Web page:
We know that iOS 11 marks the end of the road for legacy 32-bit apps and now we’re learning about Apple’s new 64-bit requirement for Mac apps.

In an advisory on Dev Center yesterday, the Cupertino giant announced that macOS High Sierra will be the last macOS release to support 32-bit apps “without compromise.”

Apple originally said at the Worldwide Developers Conference that macOS apps submitted to Mac App Store must support 64-bit computing starting January 2018. The new advisory states that Mac app updates and existing apps must support 64-bit starting June 2018.

“If you distribute your apps outside Mac App Store, we highly recommend distributing 64-bit binaries to make sure your users can continue to run your apps on future versions of macOS,” reads Apple’s note to developers.

In a separate notice, the company reminded developers to submit updates to their 32-bit apps because iOS 11 is 64-bit only. ”Support for 32-bit apps is not available in iOS 11 and all 32-bit apps previously installed on a user’s device will not launch,” reads the note.

Two days ago, Apple asked developers to update their product pages for iOS 11’s redesigned App Store.

  • Denys Zhadanov

    Great product placement 🙂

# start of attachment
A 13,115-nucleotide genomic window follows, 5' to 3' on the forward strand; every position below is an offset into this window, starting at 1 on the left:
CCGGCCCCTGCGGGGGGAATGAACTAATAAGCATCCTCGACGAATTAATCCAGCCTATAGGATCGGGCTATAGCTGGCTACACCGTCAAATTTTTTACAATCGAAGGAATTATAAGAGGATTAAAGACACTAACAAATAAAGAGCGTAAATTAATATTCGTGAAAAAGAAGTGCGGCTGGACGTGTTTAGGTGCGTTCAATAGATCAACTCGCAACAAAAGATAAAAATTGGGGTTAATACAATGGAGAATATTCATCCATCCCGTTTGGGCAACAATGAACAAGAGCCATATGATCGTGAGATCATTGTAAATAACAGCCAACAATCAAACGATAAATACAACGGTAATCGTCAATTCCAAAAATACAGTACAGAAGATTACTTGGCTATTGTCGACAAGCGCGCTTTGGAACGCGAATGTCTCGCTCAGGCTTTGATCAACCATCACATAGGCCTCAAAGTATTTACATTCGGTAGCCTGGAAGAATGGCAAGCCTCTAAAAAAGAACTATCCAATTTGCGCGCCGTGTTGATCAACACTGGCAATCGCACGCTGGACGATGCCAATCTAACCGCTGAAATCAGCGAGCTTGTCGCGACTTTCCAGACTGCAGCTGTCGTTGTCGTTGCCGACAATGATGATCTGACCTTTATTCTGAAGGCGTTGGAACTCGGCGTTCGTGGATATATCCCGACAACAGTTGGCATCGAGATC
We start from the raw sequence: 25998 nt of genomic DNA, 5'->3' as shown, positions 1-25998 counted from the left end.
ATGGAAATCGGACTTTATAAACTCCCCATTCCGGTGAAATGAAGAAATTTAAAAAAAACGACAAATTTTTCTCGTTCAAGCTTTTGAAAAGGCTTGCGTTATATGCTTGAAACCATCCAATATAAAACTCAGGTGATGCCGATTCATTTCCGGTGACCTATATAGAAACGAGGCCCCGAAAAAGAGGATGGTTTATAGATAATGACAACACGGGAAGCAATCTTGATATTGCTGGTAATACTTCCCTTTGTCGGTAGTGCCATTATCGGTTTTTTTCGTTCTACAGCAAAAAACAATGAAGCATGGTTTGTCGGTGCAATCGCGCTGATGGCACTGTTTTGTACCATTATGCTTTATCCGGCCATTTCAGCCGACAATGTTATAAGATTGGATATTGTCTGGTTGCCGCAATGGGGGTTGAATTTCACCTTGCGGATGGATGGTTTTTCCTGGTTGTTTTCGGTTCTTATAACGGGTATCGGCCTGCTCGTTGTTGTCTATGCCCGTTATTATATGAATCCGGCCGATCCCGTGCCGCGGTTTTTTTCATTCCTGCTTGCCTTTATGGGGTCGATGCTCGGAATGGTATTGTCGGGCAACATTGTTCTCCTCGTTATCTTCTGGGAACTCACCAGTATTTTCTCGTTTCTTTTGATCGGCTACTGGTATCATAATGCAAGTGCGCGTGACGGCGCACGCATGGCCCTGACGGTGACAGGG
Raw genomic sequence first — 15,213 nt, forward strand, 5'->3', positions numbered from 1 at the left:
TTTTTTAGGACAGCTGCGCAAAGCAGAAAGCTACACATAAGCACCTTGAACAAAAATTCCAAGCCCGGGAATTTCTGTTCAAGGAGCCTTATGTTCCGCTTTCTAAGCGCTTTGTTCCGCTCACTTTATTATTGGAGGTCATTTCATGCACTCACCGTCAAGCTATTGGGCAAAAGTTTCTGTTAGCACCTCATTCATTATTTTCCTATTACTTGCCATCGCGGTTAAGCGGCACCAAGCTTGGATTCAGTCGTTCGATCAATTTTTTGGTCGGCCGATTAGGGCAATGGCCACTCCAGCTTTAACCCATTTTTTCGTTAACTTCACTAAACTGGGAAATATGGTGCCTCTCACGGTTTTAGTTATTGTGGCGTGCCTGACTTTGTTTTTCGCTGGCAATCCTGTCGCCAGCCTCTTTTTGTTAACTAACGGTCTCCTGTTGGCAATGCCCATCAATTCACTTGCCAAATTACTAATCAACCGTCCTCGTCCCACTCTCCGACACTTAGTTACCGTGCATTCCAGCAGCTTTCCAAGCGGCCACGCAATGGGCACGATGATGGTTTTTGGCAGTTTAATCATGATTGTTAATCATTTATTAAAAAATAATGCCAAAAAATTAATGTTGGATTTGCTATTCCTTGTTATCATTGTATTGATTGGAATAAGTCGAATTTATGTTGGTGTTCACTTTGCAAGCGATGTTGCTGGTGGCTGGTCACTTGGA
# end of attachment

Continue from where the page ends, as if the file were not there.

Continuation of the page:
• This makes sense with iOS, but not with macOS. There are a LOT, and I mean a frickin’ lot of old Mac apps that have not been updated. Games as well.

    EDIT: By apps, I mean programs, 3rd party programs.

    • Actually this makes sense to do for a lot of reasons. For instance if you look at why Windows 10 requires more than double the storage even though it has significantly less features than MacOS out of the box it’s primarily because of all the hardware it has to support and everything required to make things backwards compatible.

      The more you have to support the slower, more complex and more bloated the OS becomes. Periodically trimming out support for older processors is a great way to keep things lightweight and fast for the most possible people. It’s exactly what happened back in Snow Leopard and personally I’m looking forward to it happening again 🙂

  • Aman kapoor

    This is where apple is wrong

    • How so? I’ve seen people talk about Snow Leopard as being one of the best releases of MacOS in recent history not because it had any big new features, but because it became smaller, faster and more stable by a noticeable about. How did they pull that off? They dropped support for older processors. Curious why it’s a bad idea this time around.

  • Jose Rivera

    Does this mean Apple will drop support for certain Mac models come next year when macOS 10.14 or 11? (If we even move past 10) I have a feeling that macOS 11 (or 10.14) will be like iOS 11. 64bit only.

  • So Young

    If Apple wants to shoot on their own feet by dropping support of many, many older programs and games and want more of their users to install and use windows way more frequently than macOS, this is exactly what to do.

    • It seems everyone around here has forgotten that Apple has always treated their desktop OS like this and it has survived just fine so far. Or does no one else remember all the processors that were no longer supported as of Snow Leopard?